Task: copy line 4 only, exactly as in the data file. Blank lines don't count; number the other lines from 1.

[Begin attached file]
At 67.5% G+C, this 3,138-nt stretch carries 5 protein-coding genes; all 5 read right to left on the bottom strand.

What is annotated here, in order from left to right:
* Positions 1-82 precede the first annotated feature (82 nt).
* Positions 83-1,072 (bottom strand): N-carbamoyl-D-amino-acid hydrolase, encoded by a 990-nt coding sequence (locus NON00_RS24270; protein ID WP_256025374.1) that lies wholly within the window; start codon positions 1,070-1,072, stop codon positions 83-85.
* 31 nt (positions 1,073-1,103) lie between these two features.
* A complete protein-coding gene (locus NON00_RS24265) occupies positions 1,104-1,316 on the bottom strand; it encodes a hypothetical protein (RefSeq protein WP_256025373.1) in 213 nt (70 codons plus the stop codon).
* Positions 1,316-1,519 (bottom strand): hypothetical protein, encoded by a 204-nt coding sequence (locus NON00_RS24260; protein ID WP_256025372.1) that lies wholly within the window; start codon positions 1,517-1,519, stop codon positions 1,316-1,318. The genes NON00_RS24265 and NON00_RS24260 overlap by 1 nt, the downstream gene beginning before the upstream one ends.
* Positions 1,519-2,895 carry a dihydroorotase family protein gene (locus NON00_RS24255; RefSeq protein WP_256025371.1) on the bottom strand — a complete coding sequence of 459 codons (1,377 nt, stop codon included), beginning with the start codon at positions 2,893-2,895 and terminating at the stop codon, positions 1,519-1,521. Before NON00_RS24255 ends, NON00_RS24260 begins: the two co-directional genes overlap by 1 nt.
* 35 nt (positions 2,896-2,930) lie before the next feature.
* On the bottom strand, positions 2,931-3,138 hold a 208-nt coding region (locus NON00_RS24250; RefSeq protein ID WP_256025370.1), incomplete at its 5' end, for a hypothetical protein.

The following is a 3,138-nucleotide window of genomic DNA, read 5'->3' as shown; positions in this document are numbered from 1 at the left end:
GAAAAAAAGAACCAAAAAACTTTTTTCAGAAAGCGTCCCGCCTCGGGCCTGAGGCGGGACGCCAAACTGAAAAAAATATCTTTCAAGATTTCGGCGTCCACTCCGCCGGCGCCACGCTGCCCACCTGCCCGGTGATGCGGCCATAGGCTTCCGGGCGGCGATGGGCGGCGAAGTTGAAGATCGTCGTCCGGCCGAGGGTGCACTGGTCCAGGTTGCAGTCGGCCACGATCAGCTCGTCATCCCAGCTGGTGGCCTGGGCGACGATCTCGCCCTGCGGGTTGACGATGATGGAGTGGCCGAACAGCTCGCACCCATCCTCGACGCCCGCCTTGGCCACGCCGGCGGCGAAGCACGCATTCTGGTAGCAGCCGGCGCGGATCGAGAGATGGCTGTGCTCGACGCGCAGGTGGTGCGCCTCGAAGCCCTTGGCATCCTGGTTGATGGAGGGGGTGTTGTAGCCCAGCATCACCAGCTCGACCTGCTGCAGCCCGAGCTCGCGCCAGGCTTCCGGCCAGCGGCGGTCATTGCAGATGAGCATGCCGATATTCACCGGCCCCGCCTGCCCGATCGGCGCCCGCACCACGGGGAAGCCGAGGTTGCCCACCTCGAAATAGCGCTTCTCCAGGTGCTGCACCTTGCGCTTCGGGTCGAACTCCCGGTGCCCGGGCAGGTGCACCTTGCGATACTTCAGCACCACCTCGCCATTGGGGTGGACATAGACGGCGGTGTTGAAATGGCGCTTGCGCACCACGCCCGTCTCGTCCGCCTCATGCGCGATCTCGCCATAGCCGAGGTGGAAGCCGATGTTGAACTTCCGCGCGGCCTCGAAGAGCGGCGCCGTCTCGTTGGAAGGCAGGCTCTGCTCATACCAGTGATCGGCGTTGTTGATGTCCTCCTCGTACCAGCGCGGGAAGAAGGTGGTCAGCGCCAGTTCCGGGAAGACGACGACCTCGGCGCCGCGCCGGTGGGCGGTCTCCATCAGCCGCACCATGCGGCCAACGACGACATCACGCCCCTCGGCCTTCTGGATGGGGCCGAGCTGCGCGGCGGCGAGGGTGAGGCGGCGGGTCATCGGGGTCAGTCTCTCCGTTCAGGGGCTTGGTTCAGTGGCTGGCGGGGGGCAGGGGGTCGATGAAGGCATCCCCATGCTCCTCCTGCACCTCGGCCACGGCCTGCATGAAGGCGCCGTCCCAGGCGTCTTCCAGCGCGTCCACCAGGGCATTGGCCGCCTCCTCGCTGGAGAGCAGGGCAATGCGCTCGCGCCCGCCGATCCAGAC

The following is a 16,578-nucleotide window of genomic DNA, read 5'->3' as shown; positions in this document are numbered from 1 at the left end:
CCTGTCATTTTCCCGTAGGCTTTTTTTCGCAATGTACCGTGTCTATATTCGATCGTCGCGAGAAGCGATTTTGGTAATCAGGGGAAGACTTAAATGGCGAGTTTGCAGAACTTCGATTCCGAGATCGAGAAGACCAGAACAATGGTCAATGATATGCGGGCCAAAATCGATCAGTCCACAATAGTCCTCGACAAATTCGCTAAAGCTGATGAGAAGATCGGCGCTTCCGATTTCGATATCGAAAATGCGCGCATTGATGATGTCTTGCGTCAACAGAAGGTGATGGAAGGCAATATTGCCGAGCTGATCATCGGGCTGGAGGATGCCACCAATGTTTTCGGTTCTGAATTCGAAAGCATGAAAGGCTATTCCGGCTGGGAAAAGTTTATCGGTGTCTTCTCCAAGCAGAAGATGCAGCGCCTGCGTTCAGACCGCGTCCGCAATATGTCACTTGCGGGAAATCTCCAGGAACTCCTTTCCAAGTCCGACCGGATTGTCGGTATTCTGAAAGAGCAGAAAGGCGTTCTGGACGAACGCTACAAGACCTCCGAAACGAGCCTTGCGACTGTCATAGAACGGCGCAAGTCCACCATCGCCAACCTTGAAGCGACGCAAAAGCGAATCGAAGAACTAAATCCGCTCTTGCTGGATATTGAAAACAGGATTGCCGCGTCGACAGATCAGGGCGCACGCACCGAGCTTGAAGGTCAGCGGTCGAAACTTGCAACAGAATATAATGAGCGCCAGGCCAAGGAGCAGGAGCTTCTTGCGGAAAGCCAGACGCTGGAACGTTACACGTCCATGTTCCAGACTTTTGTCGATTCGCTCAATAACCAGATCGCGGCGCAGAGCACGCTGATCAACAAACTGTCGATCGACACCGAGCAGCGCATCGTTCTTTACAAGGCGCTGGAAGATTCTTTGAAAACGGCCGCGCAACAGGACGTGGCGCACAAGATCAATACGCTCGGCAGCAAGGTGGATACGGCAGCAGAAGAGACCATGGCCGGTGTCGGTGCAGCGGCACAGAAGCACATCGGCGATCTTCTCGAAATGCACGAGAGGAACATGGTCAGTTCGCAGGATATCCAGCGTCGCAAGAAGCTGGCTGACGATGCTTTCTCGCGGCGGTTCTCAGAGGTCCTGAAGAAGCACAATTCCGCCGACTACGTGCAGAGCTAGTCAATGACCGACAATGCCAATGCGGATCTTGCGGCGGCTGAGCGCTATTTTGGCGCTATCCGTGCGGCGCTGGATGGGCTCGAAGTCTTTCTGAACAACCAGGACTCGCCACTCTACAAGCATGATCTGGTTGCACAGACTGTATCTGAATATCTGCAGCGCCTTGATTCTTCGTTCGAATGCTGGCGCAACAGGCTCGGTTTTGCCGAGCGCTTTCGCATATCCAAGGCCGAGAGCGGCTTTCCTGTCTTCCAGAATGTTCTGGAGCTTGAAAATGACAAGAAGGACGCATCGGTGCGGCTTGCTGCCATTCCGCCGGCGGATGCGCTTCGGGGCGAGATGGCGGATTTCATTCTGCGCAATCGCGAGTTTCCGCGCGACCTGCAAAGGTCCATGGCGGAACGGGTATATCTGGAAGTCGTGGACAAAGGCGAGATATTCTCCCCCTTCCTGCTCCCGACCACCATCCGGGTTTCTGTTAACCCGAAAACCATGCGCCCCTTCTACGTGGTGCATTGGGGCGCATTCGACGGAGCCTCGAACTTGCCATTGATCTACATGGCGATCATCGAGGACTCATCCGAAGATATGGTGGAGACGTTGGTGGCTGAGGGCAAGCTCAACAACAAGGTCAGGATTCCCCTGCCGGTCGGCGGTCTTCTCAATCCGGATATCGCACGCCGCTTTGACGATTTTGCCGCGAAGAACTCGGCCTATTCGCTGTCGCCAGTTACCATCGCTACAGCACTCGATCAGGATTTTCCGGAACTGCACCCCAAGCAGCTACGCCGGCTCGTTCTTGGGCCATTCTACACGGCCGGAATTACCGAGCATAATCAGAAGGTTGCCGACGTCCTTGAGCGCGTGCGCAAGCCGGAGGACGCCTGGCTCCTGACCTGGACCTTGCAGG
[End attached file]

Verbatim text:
* Positions 83-1,072 (bottom strand): N-carbamoyl-D-amino-acid hydrolase, encoded by a 990-nt coding sequence (locus NON00_RS24270; protein ID WP_256025374.1) that lies wholly within the window; start codon positions 1,070-1,072, stop codon positions 83-85.